Triage is a good conservation theory but fails in practice. You need to be allowed to talk about all issues and assess all options but in many cases topics can not be discussed due to perceived (not actual) political risk. Something as simple as finding the person who has the ultimate accountability in decision making is problematic regarding sensitive conservation issues. Possible triage options are dismissed without any rationale or assessment.

      Triage is difficult in conservation practice due…

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  2. Anthony Nolan

    logged in via email @hotmail.com

    The only sensible solution is to create markets out of the trade in endangered species. Wombat steaks are the way forward.

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  3. Dingo Simon

    Owner, Durong Dingo Sanctuary Qld

    I liked this article. But what does bother me is the way the Australian Federal and State Govts seem to have turned a blind eye to protecting much of our wildlife.

    My personal concern is the dingoes on Fraser Island.

    For the past 20 years under the watch of the Labor Party, the Rangers on Fraser Island have been involved of a Dingo Management program that has killed off so many dingoes. There needs to be at least about 200 dingoes on the Island for them to be viable.
    At present due to the killing/culling program the dingo numbers have declined to about 60 and we are finding that brothers and sisters are mating.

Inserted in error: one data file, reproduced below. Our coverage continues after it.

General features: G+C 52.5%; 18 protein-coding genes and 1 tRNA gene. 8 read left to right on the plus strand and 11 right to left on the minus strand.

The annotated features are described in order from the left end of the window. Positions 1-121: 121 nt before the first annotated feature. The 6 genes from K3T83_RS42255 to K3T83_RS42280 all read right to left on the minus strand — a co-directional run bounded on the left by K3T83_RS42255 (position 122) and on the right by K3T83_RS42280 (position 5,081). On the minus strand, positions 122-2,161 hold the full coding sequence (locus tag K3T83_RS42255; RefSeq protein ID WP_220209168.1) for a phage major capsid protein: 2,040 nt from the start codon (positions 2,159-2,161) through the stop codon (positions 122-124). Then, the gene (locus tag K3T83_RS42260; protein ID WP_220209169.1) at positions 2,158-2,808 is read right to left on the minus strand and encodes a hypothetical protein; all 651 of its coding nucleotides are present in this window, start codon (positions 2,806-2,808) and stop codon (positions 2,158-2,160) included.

In my opinion these dingoes are heading towards extinction due to Govt Policy.
    At the moment the new LNP Govt have contracted Ecosure to develop a new program.
    So Tara, I agree that new introduction programs are certainly required to save a species. But like most Govt's, they act too slowly unless pressured by Scientists or public outrage.

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  4. Gil Hardwick

    anthropologist, historian, novelist, editor and publisher at eBooks West

    I have been writing and commenting on this issue pretty much all my life, and view the ongoing situation as the outcome of one thing only, being the demand by humans to go anywhere they feel like when they need to be simply banned from encroaching on certain places.

    A good working example has been in New Zealand reef parks, where NO fishing or human encroachment whatsoever is allowed. Another more extreme example is the lower southwest of WA, where amid cries to 'protect old growth forest' I long ago suggested that a long fence be erected from Busselton across the Nannup and back down to Augusta to keep humans with their foxes, dogs and cats out, pretty much as it was in presettlement times apart from a few outlaws living there.

    Sound extreme? Well, yes, but that's they only way the vulnerable species extinction is going to be stopped, even more critically as our own human species rampancy continues as it has since settlement.

    Sorry, that's just the way it is.

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  5. Stuart Purvis-Smith

    Clinical Cytogeneticist (retired)

    Thank you Tara for this welcome and thoughtful post. While it is important to develop the science and strategies for conservation at the species level, I am concerned that the proverbial "elephant in the room" has not yet been mentioned, namely the threats to the global biosphere through loss of habitat, climate change and so on.

    It seems that we have parallel universes at work here - one in this delightfully positive conversation in which loss of species is recognised as an immediate and serious…

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    1. Tara Martin